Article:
After four years on the field, a change of agency, working through finances, a change of house and the process of finding a suitable church to serve alongside, we started serving with a traditional, mainline church which values the Catholic roots of this culture.
The priest had a heart of outreach and wanted to disciple and pastor people from where they’re coming from. Despite many of our reservations about working in such a formal liturgical church setting, both my husband and I were convicted by the Holy Spirit and found ourselves in tears in two services on separate occasions. (And this is not a church which could be considered by many to lend itself to that experience naturally!)
With it came a sense of relief and the feeling that we could start the “real work” God had brought us here to do. We started to get to know people and worked with the priest on plans.
However, things on the field are ever changing. At short notice the minister moved away for family reasons. And just over a year into working with the new minister, there was growing concern that there are considerable differences between us; that there may be no way to work it out. I had a long conversation with my personnel director in our sending organization who suggested it might be time for me to move on. And I realized he’s right.
The pain of taking a step back. Of saying I may not renew my agreement.
How do I “give up”? It’s like losing my arm. “What are you doing God?” We thought we were in the right place, in a church I would pour my blood out for. Yet the same church I could see us working with for a minimum of ten years has become an arid, painful place. There is no space for me to flourish and grow now, or to nurture others.
Despite it being the right decision, everything’s up in the air again. Life feels unstable, moving to and fro. And I don’t know who or where I am.
My husband will stay working with the church. It will be better if we’re not both in the same difficult circumstances that are wearing us down. The personnel department will help him to work out an agreement with flexibility to allow him to keep working in the community as well as in the church.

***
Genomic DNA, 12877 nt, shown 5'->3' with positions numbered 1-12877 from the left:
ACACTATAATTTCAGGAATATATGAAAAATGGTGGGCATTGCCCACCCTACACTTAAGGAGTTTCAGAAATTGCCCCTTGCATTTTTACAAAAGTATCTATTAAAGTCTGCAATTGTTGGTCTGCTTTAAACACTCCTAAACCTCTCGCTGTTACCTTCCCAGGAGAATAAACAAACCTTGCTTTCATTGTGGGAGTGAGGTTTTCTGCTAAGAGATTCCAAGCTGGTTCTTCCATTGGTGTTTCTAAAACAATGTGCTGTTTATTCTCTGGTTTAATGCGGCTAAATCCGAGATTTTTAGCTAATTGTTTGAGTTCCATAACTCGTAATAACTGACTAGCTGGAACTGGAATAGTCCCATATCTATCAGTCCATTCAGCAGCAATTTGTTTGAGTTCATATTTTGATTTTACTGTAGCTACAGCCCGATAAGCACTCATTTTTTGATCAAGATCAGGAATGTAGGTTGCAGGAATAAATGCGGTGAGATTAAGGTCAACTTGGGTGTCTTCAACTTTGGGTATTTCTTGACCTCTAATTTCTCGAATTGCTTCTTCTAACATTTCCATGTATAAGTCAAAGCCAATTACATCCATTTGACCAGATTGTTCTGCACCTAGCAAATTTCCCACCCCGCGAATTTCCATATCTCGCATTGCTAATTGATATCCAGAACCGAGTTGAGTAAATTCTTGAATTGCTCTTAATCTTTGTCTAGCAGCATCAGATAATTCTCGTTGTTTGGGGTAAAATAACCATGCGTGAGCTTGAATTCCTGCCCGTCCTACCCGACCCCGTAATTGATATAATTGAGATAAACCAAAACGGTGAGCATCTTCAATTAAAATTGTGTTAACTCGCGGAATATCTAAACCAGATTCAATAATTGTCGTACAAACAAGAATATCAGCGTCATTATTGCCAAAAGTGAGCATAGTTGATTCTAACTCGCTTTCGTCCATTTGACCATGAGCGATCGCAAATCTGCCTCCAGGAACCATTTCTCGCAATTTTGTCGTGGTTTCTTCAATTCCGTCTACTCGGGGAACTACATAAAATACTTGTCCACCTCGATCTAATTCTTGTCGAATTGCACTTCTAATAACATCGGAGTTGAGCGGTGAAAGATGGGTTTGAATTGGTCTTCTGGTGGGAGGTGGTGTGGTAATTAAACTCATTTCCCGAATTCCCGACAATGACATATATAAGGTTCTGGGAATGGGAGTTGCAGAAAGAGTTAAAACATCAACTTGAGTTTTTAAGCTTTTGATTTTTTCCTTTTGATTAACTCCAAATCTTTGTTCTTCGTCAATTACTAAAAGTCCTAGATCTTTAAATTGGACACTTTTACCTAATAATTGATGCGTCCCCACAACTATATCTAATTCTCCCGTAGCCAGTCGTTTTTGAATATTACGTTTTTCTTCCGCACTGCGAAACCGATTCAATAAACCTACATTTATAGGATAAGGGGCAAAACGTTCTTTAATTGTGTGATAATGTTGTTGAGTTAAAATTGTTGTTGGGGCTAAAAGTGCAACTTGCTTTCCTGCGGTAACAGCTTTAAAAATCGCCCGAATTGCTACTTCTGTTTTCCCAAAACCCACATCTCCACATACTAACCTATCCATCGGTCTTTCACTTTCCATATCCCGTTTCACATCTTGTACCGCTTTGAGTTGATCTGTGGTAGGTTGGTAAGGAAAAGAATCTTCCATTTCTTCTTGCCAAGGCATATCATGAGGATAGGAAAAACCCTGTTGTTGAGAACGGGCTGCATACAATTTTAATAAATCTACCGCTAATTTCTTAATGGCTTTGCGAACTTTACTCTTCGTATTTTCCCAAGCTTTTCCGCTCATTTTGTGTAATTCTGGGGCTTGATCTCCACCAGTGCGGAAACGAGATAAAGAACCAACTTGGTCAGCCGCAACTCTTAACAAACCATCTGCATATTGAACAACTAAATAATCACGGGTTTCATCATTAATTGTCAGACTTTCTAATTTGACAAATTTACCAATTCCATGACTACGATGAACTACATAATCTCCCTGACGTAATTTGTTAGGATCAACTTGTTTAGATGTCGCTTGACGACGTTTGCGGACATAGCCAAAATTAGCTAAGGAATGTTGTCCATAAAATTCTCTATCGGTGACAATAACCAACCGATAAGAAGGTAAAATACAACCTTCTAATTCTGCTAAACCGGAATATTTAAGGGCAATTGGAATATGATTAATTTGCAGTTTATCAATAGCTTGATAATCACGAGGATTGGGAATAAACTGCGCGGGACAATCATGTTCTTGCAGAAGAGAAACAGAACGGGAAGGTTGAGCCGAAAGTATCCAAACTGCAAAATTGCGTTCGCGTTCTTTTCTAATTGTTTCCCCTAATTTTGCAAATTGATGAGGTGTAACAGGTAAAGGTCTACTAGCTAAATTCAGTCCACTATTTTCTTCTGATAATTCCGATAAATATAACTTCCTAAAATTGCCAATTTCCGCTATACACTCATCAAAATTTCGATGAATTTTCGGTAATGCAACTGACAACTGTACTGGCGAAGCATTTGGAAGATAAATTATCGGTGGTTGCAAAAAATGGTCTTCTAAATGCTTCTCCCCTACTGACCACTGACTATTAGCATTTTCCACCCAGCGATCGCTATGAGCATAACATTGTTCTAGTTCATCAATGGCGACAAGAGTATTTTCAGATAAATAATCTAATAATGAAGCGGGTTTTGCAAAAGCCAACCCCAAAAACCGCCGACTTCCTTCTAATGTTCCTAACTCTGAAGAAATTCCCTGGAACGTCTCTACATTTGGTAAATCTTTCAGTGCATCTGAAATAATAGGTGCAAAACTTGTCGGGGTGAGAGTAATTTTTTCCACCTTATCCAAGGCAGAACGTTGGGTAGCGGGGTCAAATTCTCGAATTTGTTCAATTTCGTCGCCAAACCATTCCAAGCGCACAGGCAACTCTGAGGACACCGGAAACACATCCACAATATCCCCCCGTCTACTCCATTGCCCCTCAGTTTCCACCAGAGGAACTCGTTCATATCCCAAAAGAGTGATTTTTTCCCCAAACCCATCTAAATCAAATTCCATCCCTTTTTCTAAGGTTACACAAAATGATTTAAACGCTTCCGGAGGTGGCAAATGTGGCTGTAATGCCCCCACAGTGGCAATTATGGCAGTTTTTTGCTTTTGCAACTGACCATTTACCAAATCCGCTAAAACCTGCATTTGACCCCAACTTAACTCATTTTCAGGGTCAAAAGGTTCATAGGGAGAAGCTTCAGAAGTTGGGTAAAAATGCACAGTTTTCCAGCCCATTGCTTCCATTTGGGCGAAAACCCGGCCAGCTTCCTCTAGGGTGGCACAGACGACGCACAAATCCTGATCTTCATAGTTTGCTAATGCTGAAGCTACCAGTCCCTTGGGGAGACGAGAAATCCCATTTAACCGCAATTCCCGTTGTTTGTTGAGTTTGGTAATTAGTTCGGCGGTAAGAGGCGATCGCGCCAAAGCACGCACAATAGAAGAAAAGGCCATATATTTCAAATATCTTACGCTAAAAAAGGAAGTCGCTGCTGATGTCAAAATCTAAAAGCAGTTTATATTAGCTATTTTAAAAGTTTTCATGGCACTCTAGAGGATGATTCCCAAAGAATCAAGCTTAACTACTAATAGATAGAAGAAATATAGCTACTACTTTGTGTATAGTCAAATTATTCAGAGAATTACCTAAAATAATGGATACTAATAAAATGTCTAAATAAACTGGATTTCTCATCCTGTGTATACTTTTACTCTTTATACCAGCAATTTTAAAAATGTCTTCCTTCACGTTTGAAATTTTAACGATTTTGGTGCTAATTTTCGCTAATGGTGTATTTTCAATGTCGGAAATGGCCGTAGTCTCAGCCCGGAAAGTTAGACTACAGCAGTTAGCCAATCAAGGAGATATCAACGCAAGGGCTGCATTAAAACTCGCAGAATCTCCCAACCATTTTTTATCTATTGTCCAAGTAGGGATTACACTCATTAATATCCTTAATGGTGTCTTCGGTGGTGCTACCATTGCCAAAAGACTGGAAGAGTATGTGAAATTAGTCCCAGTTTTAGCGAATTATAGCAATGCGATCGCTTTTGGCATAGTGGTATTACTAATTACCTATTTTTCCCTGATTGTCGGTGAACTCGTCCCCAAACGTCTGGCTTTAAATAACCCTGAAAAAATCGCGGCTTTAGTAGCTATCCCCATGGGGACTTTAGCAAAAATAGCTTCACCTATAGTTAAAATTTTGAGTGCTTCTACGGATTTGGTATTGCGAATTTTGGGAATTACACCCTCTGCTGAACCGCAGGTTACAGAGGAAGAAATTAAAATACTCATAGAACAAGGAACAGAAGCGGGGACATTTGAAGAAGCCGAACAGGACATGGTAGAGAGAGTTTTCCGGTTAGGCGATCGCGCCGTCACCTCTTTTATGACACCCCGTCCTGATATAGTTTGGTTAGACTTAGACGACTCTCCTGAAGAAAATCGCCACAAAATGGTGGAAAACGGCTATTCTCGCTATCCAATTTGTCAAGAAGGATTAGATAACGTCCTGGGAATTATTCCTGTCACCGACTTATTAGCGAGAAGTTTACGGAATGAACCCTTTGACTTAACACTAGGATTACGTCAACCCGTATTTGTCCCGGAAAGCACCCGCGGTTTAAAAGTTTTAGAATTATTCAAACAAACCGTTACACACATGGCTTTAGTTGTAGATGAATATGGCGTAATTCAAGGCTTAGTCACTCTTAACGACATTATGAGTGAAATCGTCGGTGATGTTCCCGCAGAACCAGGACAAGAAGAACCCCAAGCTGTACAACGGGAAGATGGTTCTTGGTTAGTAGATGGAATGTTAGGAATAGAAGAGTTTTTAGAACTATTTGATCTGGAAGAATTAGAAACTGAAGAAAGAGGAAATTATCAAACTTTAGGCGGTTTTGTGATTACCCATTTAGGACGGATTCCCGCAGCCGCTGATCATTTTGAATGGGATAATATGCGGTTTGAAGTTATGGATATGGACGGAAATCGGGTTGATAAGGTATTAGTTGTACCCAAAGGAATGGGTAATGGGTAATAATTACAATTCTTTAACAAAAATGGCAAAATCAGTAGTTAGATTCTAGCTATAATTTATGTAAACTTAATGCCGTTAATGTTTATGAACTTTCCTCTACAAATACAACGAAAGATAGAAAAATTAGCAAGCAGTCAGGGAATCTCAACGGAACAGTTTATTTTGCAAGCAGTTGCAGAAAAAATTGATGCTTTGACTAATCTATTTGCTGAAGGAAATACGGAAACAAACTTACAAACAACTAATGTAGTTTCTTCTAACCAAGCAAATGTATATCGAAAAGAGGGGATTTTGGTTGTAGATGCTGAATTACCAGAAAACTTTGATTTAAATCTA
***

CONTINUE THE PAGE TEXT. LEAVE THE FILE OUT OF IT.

There is raw anger, sadness at what will not be, and a sense of deep loss.
It’s a concealed loss, not obvious to people around me. People I see day to day won’t understand, even if I explain. It’s harder to be “without community” and with-out (outside of) community.
As I encourage and pray with my five year old, who has seen the strain on us in the last few weeks and months and is having nightmares, I think, “It’s okay, God is still there. This hard road you’ve trodden has made you stronger. It’s transition; we’ve been here before.” And I hope it’s true.
I try to model talking about what we are experiencing and it being okay to be sad. I try to model talking it through with God, and not holding problems with church against Him. I try to accept my own sense of chaos and anxiety and lack of “sense of place” as normal things that go with transition.
A friend and mentor in the UK encourages me that if we can’t use our gifts in one way they come out in another. Maybe God will use this experience to re-direct me again in ways I couldn’t have imagined. For better. For His glory? I hope so. “But is that just wishful thinking?” I wonder. “What do you want of me God? Have you forgotten me, thrown me aside?” I feel left on the edge of the path.
The definition of sanity is “the ability to think and behave in a normal and rational manner”. Often battling anxiety, I’m not there quite yet, but I know somewhere deep inside me that God hears me and allows me to panic. He copes with my emotions, I can be real with him, and based on previous experience, I’ll come out the other side of this pain more whole, eventually, even if it takes much too long for my liking.
Where has your sanity taken a hit recently?